Art Haters

Would you rather be an artist in New York or the Twin Cities?

Artist in his studio
Photo by Eliesa Johnson

Sometimes it’s worth remembering why it’s preferable to be an artist in the Twin Cities than in New York.

Prior to the most recent Art Basel in Miami, the online magazine Slate saw fit to reprint New York fashion writer Simon Doonan’s 2012 “takedown” of the modern art world, entitled “Why the Art World Is So Loathsome: Eight Theories.” Doonan’s gripe (highly condensed for readers short on time) is that the modern art world is far too influenced by fashions and trends, no longer demands craft and skill, is too preoccupied with bodily fluids, is slave to the culture of cool, and has become a cultural playground for the super wealthy.

I might agree with Doonan if all I ever did was hang out at Sotheby’s auctions and attend gallery openings in SoHo. Fortunately, I live in the Twin Cities, so that’s not an option. Here, the “art world” consists of a few world-class museums, a couple of artist co-ops, dozens of galleries, and—best of all—hundreds of individual studios where artists of all kinds work (and sometimes live), waiting for anyone with a passing interest to visit. Then there’s the Minneapolis College of Art and Design, that hotbed of avarice where legions of aspiring Damien Hirsts will sell you their finest work for less than $1,000.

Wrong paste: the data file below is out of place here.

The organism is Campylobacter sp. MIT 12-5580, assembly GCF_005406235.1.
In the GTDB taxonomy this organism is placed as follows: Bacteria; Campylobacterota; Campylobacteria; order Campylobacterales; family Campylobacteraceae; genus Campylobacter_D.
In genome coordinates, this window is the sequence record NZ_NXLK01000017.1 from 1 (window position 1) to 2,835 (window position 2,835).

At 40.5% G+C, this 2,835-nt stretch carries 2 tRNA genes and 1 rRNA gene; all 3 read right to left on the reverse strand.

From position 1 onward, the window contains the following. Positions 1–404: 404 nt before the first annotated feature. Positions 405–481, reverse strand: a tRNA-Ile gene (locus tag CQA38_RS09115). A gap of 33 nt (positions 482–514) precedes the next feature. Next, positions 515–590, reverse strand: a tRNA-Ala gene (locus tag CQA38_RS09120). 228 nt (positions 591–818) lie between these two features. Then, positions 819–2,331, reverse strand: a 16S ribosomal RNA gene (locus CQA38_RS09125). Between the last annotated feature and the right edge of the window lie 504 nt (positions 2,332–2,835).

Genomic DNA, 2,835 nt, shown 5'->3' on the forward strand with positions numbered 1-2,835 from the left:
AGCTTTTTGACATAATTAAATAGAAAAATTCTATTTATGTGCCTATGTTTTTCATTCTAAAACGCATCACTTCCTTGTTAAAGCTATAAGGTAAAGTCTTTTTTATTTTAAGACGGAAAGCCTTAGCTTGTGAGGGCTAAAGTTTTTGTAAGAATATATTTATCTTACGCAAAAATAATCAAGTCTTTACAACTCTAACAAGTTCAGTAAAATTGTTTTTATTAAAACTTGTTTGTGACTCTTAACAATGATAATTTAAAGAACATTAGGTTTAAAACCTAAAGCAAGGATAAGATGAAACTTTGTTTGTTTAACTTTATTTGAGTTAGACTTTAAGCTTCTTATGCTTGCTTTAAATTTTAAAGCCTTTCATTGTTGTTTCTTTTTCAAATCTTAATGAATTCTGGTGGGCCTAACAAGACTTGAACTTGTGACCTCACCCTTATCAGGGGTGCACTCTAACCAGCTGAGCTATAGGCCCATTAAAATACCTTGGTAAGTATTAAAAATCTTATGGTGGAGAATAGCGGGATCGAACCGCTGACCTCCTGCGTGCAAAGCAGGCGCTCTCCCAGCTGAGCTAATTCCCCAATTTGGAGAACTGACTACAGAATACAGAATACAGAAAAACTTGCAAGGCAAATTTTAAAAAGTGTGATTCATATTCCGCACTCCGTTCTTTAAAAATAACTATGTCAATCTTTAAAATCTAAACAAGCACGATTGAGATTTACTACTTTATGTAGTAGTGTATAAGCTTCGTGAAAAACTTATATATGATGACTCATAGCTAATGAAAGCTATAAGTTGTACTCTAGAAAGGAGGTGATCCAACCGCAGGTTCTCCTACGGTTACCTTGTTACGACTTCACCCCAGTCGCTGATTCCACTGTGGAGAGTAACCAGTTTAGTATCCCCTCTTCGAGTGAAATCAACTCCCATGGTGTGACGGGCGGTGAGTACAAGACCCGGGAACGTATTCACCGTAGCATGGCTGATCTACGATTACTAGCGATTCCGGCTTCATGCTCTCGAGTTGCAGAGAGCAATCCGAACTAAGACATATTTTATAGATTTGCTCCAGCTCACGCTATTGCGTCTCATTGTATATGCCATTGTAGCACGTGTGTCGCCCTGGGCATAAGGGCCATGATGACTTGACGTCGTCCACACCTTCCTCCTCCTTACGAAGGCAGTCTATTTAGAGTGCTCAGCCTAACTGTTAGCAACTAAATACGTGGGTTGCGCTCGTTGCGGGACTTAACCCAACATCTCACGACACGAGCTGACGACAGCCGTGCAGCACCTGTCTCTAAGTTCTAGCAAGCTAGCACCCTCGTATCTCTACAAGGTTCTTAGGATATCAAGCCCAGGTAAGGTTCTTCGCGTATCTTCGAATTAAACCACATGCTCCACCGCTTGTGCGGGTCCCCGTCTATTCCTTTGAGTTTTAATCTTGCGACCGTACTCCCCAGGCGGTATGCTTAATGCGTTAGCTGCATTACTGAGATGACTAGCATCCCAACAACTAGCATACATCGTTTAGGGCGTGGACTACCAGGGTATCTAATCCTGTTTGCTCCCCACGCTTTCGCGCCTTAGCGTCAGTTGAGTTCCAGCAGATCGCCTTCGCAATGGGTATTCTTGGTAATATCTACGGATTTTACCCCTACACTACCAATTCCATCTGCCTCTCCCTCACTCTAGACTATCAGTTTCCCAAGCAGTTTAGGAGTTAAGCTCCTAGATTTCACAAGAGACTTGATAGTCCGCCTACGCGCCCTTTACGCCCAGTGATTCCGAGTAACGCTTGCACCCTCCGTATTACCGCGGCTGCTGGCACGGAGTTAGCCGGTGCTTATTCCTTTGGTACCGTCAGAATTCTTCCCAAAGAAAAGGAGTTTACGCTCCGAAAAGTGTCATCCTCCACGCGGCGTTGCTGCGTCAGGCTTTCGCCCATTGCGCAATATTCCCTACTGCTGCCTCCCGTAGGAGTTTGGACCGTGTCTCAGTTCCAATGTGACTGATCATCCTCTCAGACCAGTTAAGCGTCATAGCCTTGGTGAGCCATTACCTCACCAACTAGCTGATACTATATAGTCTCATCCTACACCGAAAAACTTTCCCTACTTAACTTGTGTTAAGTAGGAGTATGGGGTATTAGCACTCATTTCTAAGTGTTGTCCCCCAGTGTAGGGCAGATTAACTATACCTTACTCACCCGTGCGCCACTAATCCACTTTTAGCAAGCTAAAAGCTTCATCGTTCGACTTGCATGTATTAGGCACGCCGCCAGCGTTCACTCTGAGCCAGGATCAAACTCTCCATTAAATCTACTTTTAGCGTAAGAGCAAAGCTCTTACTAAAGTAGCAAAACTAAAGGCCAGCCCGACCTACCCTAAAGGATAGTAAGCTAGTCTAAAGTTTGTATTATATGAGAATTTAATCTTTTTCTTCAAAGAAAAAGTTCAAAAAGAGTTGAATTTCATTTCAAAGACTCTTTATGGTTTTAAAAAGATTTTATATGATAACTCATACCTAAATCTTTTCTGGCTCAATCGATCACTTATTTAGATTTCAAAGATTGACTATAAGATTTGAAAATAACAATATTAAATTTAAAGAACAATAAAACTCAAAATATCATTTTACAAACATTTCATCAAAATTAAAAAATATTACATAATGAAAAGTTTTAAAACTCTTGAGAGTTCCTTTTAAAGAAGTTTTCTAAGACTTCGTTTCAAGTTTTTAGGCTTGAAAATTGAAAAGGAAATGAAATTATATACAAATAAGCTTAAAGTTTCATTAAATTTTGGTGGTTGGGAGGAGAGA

In New York, apparently, the art world is full of poseurs and sycophants who pollute the local scene with their pretentiousness and cynicism, turning art into a “loathsome” cultural commodity. The Twin Cities has its pretenders, but for the most part the artists here are a diverse community of creative types who forge away at their craft, usually in anonymity, getting by on a modest day job and, if they’re lucky, a little Legacy money or a grant from the Jerome or McKnight Foundation.

The irony is that New York used to be a lot more like the Twin Cities—a place where artists could live cheaply, work steadily, and make a name for themselves by generating a significant body of work over time. Real-estate prices have driven most of the artistic underclass out of New York, however, and many of them have taken up residency in places like—surprise!—the Twin Cities.

And they are welcome here—as long as they don’t bring the rest of the New York art world with them.